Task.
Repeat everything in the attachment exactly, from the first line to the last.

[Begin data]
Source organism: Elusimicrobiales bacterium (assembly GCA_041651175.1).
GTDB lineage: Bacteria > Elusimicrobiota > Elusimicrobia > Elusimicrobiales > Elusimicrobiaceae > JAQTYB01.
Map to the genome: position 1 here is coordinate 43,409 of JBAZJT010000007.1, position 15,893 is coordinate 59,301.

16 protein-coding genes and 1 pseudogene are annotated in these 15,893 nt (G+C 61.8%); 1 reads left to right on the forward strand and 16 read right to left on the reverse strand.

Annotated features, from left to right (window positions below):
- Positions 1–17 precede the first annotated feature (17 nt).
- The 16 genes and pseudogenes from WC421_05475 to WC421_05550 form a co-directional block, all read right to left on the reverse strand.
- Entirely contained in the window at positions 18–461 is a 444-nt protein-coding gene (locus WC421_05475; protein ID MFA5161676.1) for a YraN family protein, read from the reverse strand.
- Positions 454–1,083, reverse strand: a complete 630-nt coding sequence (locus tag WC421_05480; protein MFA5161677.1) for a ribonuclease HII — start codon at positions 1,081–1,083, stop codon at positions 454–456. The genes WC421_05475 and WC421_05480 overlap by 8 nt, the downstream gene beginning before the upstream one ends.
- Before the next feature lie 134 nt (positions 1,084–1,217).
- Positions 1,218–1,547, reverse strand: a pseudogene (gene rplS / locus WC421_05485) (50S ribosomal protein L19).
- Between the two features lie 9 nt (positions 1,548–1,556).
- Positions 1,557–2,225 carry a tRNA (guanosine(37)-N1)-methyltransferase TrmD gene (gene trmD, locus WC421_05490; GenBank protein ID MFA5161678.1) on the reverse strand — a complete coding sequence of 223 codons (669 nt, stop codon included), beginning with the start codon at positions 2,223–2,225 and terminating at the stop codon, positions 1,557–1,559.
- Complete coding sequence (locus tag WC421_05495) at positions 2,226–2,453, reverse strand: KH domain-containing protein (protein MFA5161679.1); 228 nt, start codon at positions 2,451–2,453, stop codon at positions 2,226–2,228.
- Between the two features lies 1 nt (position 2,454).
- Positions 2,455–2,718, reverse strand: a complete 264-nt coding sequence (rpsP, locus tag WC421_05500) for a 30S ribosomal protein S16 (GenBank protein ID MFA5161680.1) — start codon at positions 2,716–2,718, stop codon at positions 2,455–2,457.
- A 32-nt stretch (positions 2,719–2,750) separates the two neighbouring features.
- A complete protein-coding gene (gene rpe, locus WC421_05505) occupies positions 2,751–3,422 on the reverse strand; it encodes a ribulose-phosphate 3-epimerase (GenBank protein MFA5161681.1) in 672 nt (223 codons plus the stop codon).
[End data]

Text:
Source organism: Elusimicrobiales bacterium (assembly GCA_041651175.1).
GTDB lineage: Bacteria > Elusimicrobiota > Elusimicrobia > Elusimicrobiales > Elusimicrobiaceae > JAQTYB01.
Map to the genome: position 1 here is coordinate 43,409 of JBAZJT010000007.1, position 15,893 is coordinate 59,301.

16 protein-coding genes and 1 pseudogene are annotated in these 15,893 nt (G+C 61.8%); 1 reads left to right on the forward strand and 16 read right to left on the reverse strand.

Annotated features, from left to right (window positions below):
- Positions 1–17 precede the first annotated feature (17 nt).
- The 16 genes and pseudogenes from WC421_05475 to WC421_05550 form a co-directional block, all read right to left on the reverse strand.
- Entirely contained in the window at positions 18–461 is a 444-nt protein-coding gene (locus WC421_05475; protein ID MFA5161676.1) for a YraN family protein, read from the reverse strand.
- Positions 454–1,083, reverse strand: a complete 630-nt coding sequence (locus tag WC421_05480; protein MFA5161677.1) for a ribonuclease HII — start codon at positions 1,081–1,083, stop codon at positions 454–456. The genes WC421_05475 and WC421_05480 overlap by 8 nt, the downstream gene beginning before the upstream one ends.
- Before the next feature lie 134 nt (positions 1,084–1,217).
- Positions 1,218–1,547, reverse strand: a pseudogene (gene rplS / locus WC421_05485) (50S ribosomal protein L19).
- Between the two features lie 9 nt (positions 1,548–1,556).
- Positions 1,557–2,225 carry a tRNA (guanosine(37)-N1)-methyltransferase TrmD gene (gene trmD, locus WC421_05490; GenBank protein ID MFA5161678.1) on the reverse strand — a complete coding sequence of 223 codons (669 nt, stop codon included), beginning with the start codon at positions 2,223–2,225 and terminating at the stop codon, positions 1,557–1,559.
- Complete coding sequence (locus tag WC421_05495) at positions 2,226–2,453, reverse strand: KH domain-containing protein (protein MFA5161679.1); 228 nt, start codon at positions 2,451–2,453, stop codon at positions 2,226–2,228.
- Between the two features lies 1 nt (position 2,454).
- Positions 2,455–2,718, reverse strand: a complete 264-nt coding sequence (rpsP, locus tag WC421_05500) for a 30S ribosomal protein S16 (GenBank protein ID MFA5161680.1) — start codon at positions 2,716–2,718, stop codon at positions 2,455–2,457.
- A 32-nt stretch (positions 2,719–2,750) separates the two neighbouring features.
- A complete protein-coding gene (gene rpe, locus WC421_05505) occupies positions 2,751–3,422 on the reverse strand; it encodes a ribulose-phosphate 3-epimerase (GenBank protein MFA5161681.1) in 672 nt (223 codons plus the stop codon).